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The Dialogue

Question:


Should every American have one year of college education?

 

Yes,

the technical, academic, and other skills gained in the first year of college may lead to a certificate or job.

Serena Ota St. Clair
America has embarked on a major economic rebuilding effort to bring prosperity into reach for those who are willing and able to work toward their goals. Industry in the United States calls for “middle-skilled” jobs that require technical skills gained beyond a high school diploma, but less than a four-year degree. Reaching economic success will take individual effort and industry support for the concept of career pathways.
Getting started at college opens the door to possibilities. This is why everyone should plan to spend at least one year in college. The technical, academic, and critical thinking skills gained in one year of study may lead to the completion of a certificate and then landing a job with growth potential. Continuing on with coursework can mean finishing an associate and then bachelor’s degree. With each step comes greater financial reward. Supporting the process of building a career pathway makes a compelling case for one year of college education in America.
There is national movement to encourage and guide all high school students into a post-secondary education necessary for advancement in an increasingly technical, knowledge-based economy. We are focusing on building pathways between high schools and college programs. For adults too, education is a critical resource to establish a career pathway. Therefore it is essential to make college accessible to everyone who wants to learn. Education gives people hope for a bright future.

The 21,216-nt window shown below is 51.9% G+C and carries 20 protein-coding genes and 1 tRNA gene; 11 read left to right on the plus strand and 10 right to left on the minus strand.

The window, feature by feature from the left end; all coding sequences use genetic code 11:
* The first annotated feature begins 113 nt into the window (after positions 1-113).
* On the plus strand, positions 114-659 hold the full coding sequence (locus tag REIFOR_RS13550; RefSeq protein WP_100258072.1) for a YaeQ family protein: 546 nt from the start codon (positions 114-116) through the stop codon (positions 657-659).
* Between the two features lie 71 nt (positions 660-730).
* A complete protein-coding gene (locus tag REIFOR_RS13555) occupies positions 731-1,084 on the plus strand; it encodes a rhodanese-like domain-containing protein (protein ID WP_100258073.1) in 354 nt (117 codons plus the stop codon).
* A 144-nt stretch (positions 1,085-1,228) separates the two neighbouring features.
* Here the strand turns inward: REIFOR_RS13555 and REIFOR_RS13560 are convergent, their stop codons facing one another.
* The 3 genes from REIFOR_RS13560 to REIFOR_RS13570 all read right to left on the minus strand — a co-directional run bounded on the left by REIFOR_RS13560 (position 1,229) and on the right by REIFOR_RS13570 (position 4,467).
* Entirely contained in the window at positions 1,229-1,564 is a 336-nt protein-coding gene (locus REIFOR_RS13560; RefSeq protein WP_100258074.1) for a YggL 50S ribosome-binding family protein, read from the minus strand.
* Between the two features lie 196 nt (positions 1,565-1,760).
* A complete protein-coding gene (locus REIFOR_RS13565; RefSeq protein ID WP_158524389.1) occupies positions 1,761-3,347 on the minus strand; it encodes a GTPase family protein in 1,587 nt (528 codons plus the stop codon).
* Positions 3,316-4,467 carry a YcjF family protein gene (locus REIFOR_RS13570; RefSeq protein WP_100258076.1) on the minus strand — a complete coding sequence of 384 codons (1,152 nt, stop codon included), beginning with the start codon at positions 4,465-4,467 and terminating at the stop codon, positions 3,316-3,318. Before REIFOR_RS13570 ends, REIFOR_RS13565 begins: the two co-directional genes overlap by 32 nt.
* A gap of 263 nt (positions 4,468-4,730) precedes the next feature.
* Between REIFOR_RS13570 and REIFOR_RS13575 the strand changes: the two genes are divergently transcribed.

Serena Ota St. Clair, on faculty at Rogue Community College in Southern Oregon, acts as the Pathways and Articulation Coordinator, facilitating innovative curriculum development.


No,

students who actively choose to attend would be overwhelmed by those who do not.


Dan Linker
To approach this topic from a practical standpoint, the word “should” can only be read with heavy connotations of “must,” or the conversation is about all those things which simply “should be” in an ideal setting. While there are many negative results of a mandate like this, three points immediately stand out.
First, creating a required year of college would result in a tremendous academic lowering of freshman level classes. They would be filled with adults present by compulsion, not choice, who would very likely question or not understand why they are there and react accordingly. Those students who actively choose to attend would be overwhelmed by those who do not.
The second effect would be required governmental control of colleges and universities. The outrageous expense aside, this would create a tremendous loss of both academic freedom in the classroom and independence for every institution.
Finally, the effect on student mentality would be profound. Already, many first-year students are unsure of why they attend college. Often, they pay to fail and fail. But when they are self-driven, they usually succeed.
I once saw a pirate T-shirt in a seaside novelty store that read, “The floggings will continue until morale improves.” I do not mean to imply that attending school is like being flogged, but the comparison is that when a system is flawed, simply forcing more of the same is not the answer. Compelling every American to have one year of college would, ironically, decrease our level of education.

Dan Linker has been teaching at Suffolk Community College in New York since 2001. He received his MA in English from Northeastern University.

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